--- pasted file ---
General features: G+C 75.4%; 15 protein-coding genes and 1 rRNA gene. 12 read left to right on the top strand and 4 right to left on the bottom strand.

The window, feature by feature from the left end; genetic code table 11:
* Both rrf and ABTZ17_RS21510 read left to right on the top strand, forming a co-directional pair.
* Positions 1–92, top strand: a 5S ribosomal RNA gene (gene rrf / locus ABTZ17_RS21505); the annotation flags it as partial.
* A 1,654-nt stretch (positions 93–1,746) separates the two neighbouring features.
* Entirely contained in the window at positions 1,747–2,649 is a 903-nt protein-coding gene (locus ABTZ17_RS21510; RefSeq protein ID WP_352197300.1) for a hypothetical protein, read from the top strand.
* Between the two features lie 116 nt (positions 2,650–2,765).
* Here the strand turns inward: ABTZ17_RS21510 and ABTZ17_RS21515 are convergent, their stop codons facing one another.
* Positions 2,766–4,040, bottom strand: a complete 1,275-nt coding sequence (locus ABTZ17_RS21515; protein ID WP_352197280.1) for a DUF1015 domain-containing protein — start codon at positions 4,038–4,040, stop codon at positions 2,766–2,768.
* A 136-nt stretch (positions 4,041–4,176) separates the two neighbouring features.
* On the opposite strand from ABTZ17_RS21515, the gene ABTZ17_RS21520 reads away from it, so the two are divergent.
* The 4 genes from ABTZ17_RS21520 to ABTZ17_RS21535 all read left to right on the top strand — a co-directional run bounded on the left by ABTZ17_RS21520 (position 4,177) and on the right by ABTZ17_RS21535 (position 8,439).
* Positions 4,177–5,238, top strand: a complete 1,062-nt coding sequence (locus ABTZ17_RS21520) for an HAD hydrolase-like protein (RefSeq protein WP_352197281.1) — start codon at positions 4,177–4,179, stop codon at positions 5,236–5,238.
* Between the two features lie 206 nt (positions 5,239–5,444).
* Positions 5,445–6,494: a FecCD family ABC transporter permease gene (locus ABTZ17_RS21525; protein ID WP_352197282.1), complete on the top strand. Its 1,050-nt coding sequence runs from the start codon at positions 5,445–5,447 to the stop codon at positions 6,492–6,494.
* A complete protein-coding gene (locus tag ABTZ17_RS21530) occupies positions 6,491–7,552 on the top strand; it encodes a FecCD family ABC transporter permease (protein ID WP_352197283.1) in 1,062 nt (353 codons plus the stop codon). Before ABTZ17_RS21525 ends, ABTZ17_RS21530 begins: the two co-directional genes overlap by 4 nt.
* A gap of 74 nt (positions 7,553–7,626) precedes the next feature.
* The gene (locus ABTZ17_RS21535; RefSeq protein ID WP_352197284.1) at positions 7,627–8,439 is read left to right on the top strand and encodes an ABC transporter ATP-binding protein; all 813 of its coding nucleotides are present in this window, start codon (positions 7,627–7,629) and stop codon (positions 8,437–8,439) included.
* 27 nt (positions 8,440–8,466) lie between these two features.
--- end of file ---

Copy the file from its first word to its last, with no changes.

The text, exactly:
General features: G+C 75.4%; 15 protein-coding genes and 1 rRNA gene. 12 read left to right on the top strand and 4 right to left on the bottom strand.

The window, feature by feature from the left end; genetic code table 11:
* Both rrf and ABTZ17_RS21510 read left to right on the top strand, forming a co-directional pair.
* Positions 1–92, top strand: a 5S ribosomal RNA gene (gene rrf / locus ABTZ17_RS21505); the annotation flags it as partial.
* A 1,654-nt stretch (positions 93–1,746) separates the two neighbouring features.
* Entirely contained in the window at positions 1,747–2,649 is a 903-nt protein-coding gene (locus ABTZ17_RS21510; RefSeq protein ID WP_352197300.1) for a hypothetical protein, read from the top strand.
* Between the two features lie 116 nt (positions 2,650–2,765).
* Here the strand turns inward: ABTZ17_RS21510 and ABTZ17_RS21515 are convergent, their stop codons facing one another.
* Positions 2,766–4,040, bottom strand: a complete 1,275-nt coding sequence (locus ABTZ17_RS21515; protein ID WP_352197280.1) for a DUF1015 domain-containing protein — start codon at positions 4,038–4,040, stop codon at positions 2,766–2,768.
* A 136-nt stretch (positions 4,041–4,176) separates the two neighbouring features.
* On the opposite strand from ABTZ17_RS21515, the gene ABTZ17_RS21520 reads away from it, so the two are divergent.
* The 4 genes from ABTZ17_RS21520 to ABTZ17_RS21535 all read left to right on the top strand — a co-directional run bounded on the left by ABTZ17_RS21520 (position 4,177) and on the right by ABTZ17_RS21535 (position 8,439).
* Positions 4,177–5,238, top strand: a complete 1,062-nt coding sequence (locus ABTZ17_RS21520) for an HAD hydrolase-like protein (RefSeq protein WP_352197281.1) — start codon at positions 4,177–4,179, stop codon at positions 5,236–5,238.
* Between the two features lie 206 nt (positions 5,239–5,444).
* Positions 5,445–6,494: a FecCD family ABC transporter permease gene (locus ABTZ17_RS21525; protein ID WP_352197282.1), complete on the top strand. Its 1,050-nt coding sequence runs from the start codon at positions 5,445–5,447 to the stop codon at positions 6,492–6,494.
* A complete protein-coding gene (locus tag ABTZ17_RS21530) occupies positions 6,491–7,552 on the top strand; it encodes a FecCD family ABC transporter permease (protein ID WP_352197283.1) in 1,062 nt (353 codons plus the stop codon). Before ABTZ17_RS21525 ends, ABTZ17_RS21530 begins: the two co-directional genes overlap by 4 nt.
* A gap of 74 nt (positions 7,553–7,626) precedes the next feature.
* The gene (locus ABTZ17_RS21535; RefSeq protein ID WP_352197284.1) at positions 7,627–8,439 is read left to right on the top strand and encodes an ABC transporter ATP-binding protein; all 813 of its coding nucleotides are present in this window, start codon (positions 7,627–7,629) and stop codon (positions 8,437–8,439) included.
* 27 nt (positions 8,440–8,466) lie between these two features.